Champ Car World Series An interview with The 2003 Speed Channel Broadcast Team Part 3 of 3 Q: How do you work on improvement each year? Kendall: I see a shrink. (Laughter) Last year, I think we came out blazing last year and really, like I...
Champ Car World Series
An interview with The 2003 Speed Channel Broadcast Team
Part 3 of 3
Q: How do you work on improvement each year?
Kendall: I see a shrink. (Laughter) Last year, I think we came out blazing last year and really, like I said, I think if you listen to what people say, it really kind of set a new standard in production for these types of races.
So we are starting from that point. Just, I think another year, working together, behind the scenes people technically and the on camera people, Terry mentioned a major component with the new vendor, on board. People wondered why we did not use the on board as much last year, and the reality was a lot of times we could not get them to work because of the equipment we were dealing with. That may not seem like a new deal but the new vendor means a lot more on board.
As far as myself, I think like I said, people look to me for not pulling any punches, knowing what I'm talking about, but also coming at it very candidly. And so I admitted that I pulled a few punches last year in the interests of trying to have everyone pull together, so this year, I'm actually looking forward to being a little bit more unplugged in that regard.
So really the quieter I get in terms of just sitting back and deserving it, calling the race like I'm sitting in my living room with some buddies is the mindset I try to recreate and I know that I am going to be asked - when I'm at home I'm a very demanding viewer and when I'm watching TV, if I see something that the guys calling the race don't see it, that ticks me off, and I know that's the standard I'm held to. Everybody on the team having so much racing experience helps out to such a large degree, you get more insight of the questions, you are able to make forecast some potential situations developing because you understand. Things like that, which are small. But I think over the course of the year, into our second year, we'll improve.
Fish: A lot of it comes with the continuity of the broadcast team staying together. It comes from the chemistry that gradually happens throughout the year. Certainly through the year we were fine tuning things and at the end of the year Scott went up to the booth for a couple of races and really seemed to click up there with his expertise, being a recent Champ Car driver. Terry and Doug and Jim and everyone involved with SPEED made that decision to keep Scott out there, and I think it's going to be a great lineup for this year.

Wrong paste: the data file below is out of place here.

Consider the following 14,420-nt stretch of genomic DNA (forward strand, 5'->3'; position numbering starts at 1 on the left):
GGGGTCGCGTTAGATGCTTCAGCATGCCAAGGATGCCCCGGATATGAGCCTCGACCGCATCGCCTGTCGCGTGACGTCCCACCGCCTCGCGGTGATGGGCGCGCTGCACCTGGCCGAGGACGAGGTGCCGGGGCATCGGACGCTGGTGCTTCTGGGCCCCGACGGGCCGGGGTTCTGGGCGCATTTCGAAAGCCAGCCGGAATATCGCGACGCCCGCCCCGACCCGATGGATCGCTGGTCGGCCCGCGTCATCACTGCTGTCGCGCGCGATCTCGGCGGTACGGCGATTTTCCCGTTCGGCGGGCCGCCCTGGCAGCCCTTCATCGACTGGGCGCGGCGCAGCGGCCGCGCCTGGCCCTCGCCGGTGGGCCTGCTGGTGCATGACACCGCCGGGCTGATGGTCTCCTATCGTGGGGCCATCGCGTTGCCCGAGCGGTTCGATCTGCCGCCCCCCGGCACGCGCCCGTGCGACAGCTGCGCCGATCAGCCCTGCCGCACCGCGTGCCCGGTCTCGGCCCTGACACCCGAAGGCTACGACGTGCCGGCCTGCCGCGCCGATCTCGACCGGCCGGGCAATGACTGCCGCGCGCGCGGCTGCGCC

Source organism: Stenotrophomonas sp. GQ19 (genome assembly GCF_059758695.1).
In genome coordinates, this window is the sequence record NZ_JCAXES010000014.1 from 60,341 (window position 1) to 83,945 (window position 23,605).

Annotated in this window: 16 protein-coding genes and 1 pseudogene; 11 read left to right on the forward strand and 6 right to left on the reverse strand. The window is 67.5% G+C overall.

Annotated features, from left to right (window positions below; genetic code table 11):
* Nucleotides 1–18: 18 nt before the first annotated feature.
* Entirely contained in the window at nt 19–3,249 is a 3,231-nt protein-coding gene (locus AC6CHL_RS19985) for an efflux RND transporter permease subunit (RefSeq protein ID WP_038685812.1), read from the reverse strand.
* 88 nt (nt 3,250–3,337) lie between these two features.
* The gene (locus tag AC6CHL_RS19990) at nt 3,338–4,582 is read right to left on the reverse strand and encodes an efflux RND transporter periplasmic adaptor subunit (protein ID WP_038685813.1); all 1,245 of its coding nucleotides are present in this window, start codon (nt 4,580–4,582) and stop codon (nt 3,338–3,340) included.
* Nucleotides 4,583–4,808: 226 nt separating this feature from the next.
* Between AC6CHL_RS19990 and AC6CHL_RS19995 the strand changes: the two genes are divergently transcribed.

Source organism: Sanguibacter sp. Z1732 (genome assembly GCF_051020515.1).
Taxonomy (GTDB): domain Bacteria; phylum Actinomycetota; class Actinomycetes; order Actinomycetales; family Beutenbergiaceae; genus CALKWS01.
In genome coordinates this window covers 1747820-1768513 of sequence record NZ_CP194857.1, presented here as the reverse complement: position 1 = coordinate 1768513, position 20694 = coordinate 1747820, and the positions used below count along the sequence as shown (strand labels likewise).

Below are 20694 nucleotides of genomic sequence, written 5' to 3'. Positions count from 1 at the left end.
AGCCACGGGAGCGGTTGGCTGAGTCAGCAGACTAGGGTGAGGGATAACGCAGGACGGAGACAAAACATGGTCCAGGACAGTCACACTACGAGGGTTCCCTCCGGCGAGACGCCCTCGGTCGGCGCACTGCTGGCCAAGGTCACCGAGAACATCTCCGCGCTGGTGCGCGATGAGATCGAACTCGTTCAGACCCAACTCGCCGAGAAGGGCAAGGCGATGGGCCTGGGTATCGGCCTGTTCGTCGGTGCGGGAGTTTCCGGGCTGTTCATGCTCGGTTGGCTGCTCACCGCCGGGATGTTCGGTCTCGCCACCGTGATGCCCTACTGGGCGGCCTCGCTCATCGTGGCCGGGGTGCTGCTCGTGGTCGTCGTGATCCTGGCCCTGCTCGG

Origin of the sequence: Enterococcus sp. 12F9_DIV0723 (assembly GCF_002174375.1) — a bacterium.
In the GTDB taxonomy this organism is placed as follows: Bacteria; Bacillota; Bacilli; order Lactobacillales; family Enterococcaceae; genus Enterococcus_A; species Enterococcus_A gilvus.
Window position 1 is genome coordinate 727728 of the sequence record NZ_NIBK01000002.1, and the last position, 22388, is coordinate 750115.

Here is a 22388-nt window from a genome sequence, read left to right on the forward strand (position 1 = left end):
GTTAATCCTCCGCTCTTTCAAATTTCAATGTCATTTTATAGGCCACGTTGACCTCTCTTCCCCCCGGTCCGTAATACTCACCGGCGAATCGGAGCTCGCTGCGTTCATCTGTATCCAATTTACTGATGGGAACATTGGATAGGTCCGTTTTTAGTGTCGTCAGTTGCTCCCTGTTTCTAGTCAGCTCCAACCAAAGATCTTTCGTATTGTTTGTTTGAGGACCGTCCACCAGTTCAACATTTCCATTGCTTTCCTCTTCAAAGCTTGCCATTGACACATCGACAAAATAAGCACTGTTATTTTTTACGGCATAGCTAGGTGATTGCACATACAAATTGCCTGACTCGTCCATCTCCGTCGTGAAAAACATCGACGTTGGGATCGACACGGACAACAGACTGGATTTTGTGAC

The more you work together, the more it clicks. I think at lot of people thought our last show was the best at Fontana, but I think maybe one of our best shows was Australia where we had several hours where with the cars running around in the rain but we were still able to keep it entertaining with the chemistry of the guys down in the pit lane and the guys up on top.
Q: When did you decide it was detrimental to be going full boar?
Kendall: I think I was probably still beyond the limits of what most guys would do, but I made the conscious decision, it stems from the fact that all of the team owners had a gun to Chris Pook's head. So like I said, when I come on and say that guy is acting like an absolute jack ass, he's going to come to him and say, "This is the kind of treatment I'm getting I'm out of here," which most of them were out there having anyway. If there was a chance for Chris, I didn't want to put a monkey wrench in anything he was doing so. I pride myself on being the guy that pulls no punches, but all things considered, that was probably the right call. I think I probably still said some stuff that most people would not say, so I don't think it ever got vanilla. But I think there were times when I just didn't say anything when I could have embellished sort of thing.
Fish: I think one of the great ones was in Cleveland when you put Wally Dallenbach on probation. (Laughter).
Q: Let's talk about education of the fans, Derek. We've talked about this in the past, bringing more people into the fold, how do we go about it this year?
Daly: There is no doubt in my mind that the foundation of every sports franchise is it's personalities. If you look at any baseball team or a football team, pick any one, pick the Chicago Bulls, you never went to see the Bulls; you wanted to see Michael Jordan or [Dennis] Rodman.
So this thing, again, is personality driven, just like NASCAR, its personality driven. The love/hate relationship that people have with their drivers or hate with some other drivers, and we are, I believe, still, our job is to bring forth the personalities. Find a way to actually bond these personalities with particular viewers because there is no doubt you don't watch a race to see how good the competition is. You get a link or a bond with some driver, whether you like the way he looks, he's got flare, he had a big crash, he's from your hometown, your country, whatever it is.